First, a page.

The Department of Surgery:
Growth and Scholarship
2013 was a year of continued progress in advancing our primary goals to provide the best possible surgical care for children, advance our fields through surgical innovation, and train the future pediatric surgical leaders of America.
The arrival of Dr. Jonathan Chen as our new division chief in Cardiothoracic Surgery accelerated the growth of our congenital heart surgery program, expanded our extracorporeal support program for heart failure patients, and enhanced our regional congenital heart surgery program in collaboration with Mary Bridge Children’s Hospital in Tacoma.
Dr. Jeff Ojemann’s appointment as chief of Pediatric Neurosurgery secures that program’s status as a leading program in the country and attracts the nation’s top candidates for its clinical fellowship. The neurosurgery group is also extremely productive in their scholarly work, making significant contributions to the areas of neurophysiology, epilepsy, hydrocephalus and neuro-oncology.
Our neurosurgery faculty is an integral part of another of our nationally renowned programs: the Seattle Children’s Craniofacial Program, which continues to expand its clinical volume, attract patients from throughout the country, and make major contributions to the literature with both clinical and translational research. Under the leadership of Dr. Richard Hopper, that program also attracts the top candidates for its fellowship training program.
Otolaryngology continues to be the busiest clinical program in our institution, seeing more patients in clinic and performing more operations than any other group of physicians. The division’s funded faculty investigators, like Drs. David Horn, Henry Ou, Jonathan Perkins and their colleagues, continue to be major contributors to their fields. Dr. Andy Inglis was honored this year with the Gabriel Tucker Award from the American Laryngologic Society for his development of an innovative surgical procedure that has revolutionized the care of children with a complex airway condition.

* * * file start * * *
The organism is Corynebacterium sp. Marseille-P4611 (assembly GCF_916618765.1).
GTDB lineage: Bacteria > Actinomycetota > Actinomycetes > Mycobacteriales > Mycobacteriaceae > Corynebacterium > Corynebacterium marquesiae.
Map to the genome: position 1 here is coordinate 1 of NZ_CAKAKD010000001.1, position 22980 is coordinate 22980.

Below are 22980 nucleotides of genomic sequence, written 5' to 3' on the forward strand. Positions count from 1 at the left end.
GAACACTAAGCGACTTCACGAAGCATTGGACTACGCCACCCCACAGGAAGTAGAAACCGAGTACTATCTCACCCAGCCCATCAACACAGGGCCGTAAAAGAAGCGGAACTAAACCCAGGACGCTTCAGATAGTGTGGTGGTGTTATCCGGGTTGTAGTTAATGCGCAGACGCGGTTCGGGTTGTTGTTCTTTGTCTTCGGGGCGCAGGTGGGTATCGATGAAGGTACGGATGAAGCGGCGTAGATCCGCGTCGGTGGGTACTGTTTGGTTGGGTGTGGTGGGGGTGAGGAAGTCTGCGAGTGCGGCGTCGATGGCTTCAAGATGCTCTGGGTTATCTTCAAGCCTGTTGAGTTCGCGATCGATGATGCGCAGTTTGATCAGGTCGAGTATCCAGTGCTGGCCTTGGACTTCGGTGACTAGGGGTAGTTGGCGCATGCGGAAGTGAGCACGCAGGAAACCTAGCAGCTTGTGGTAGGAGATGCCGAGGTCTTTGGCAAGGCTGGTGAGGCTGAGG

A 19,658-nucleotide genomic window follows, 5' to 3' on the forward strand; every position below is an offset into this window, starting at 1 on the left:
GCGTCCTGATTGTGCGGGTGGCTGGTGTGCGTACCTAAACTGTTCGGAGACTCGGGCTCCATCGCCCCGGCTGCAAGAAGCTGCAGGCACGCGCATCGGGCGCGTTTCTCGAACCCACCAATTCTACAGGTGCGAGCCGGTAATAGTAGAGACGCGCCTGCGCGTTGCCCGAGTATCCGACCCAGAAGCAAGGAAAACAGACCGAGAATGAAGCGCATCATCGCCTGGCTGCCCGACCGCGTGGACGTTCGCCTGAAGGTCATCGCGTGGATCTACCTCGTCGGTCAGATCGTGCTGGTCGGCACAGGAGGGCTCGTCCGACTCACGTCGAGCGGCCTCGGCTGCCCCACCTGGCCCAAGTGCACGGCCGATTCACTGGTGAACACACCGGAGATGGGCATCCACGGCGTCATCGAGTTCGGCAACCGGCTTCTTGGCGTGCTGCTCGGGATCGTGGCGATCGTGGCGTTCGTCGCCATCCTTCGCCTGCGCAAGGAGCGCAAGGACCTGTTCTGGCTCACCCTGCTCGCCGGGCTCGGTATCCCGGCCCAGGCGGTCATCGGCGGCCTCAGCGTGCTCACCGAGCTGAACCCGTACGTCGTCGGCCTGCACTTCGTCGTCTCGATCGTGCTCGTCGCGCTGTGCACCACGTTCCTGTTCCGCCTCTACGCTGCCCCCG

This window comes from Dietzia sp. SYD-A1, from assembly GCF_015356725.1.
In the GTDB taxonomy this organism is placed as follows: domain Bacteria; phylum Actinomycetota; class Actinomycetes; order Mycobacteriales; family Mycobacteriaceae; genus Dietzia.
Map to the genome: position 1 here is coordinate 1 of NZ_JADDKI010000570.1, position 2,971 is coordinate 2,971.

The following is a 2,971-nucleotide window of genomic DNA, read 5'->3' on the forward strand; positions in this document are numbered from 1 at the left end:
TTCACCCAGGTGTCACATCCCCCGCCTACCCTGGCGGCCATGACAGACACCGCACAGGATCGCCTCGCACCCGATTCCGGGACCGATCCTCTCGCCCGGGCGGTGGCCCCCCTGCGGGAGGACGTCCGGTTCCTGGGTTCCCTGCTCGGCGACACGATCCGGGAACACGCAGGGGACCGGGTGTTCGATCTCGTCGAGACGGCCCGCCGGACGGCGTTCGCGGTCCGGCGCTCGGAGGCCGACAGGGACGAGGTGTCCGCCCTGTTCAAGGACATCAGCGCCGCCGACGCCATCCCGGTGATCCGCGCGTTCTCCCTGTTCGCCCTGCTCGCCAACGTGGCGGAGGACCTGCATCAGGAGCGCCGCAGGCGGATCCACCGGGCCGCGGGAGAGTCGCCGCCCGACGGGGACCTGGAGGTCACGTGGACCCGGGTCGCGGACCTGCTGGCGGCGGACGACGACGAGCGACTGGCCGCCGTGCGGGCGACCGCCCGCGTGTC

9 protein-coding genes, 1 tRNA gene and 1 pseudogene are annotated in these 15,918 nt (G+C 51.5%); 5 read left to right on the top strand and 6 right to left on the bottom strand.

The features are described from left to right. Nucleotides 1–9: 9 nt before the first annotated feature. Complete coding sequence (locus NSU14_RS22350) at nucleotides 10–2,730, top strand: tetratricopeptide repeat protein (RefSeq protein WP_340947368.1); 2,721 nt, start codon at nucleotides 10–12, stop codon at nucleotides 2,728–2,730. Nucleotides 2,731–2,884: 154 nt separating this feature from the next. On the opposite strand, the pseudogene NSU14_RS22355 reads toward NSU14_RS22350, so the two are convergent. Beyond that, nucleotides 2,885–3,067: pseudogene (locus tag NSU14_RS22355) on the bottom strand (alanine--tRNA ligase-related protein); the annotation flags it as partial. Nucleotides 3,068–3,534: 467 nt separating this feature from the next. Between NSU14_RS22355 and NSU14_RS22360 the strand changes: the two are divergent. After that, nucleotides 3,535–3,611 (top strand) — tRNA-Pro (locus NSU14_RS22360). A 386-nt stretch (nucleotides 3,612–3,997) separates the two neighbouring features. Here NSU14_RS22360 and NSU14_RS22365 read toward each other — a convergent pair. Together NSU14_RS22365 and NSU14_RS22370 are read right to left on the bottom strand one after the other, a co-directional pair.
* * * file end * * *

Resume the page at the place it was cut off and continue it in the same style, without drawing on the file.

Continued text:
The Pediatric Urology division has become a national leader with innovative clinical and research programs like maintaining fertility for children facing cancer and helping children with disorders of sexual differentiation, a program led by Dr. Margarett Shnorhavorian. Dr. Tom Lendvay’s funded research focuses on the development of simulation and robotics in the treatment of urologic conditions.
Faculty in General and Thoracic Surgery and Ophthalmology have expanded their clinic programs and continue to be significant contributors to their specialty fields with important clinical research, an increasing output of quality improvement studies, and outcome studies using large databases. Dr. Kim Riehle in General Surgery has received prestigious research fellowships from both the American College of Surgeons and the American Surgical Association to support her basic research in the liver’s response to injury and its ability to regenerate.
We’re delighted that the Department of Surgery continues to make great progress in expanding its clinical programs and advancing outstanding scholarship – attracting the nation’s best fellowship candidates who will become the leaders in the fields of pediatric surgical care.
Robert Sawin, M.D.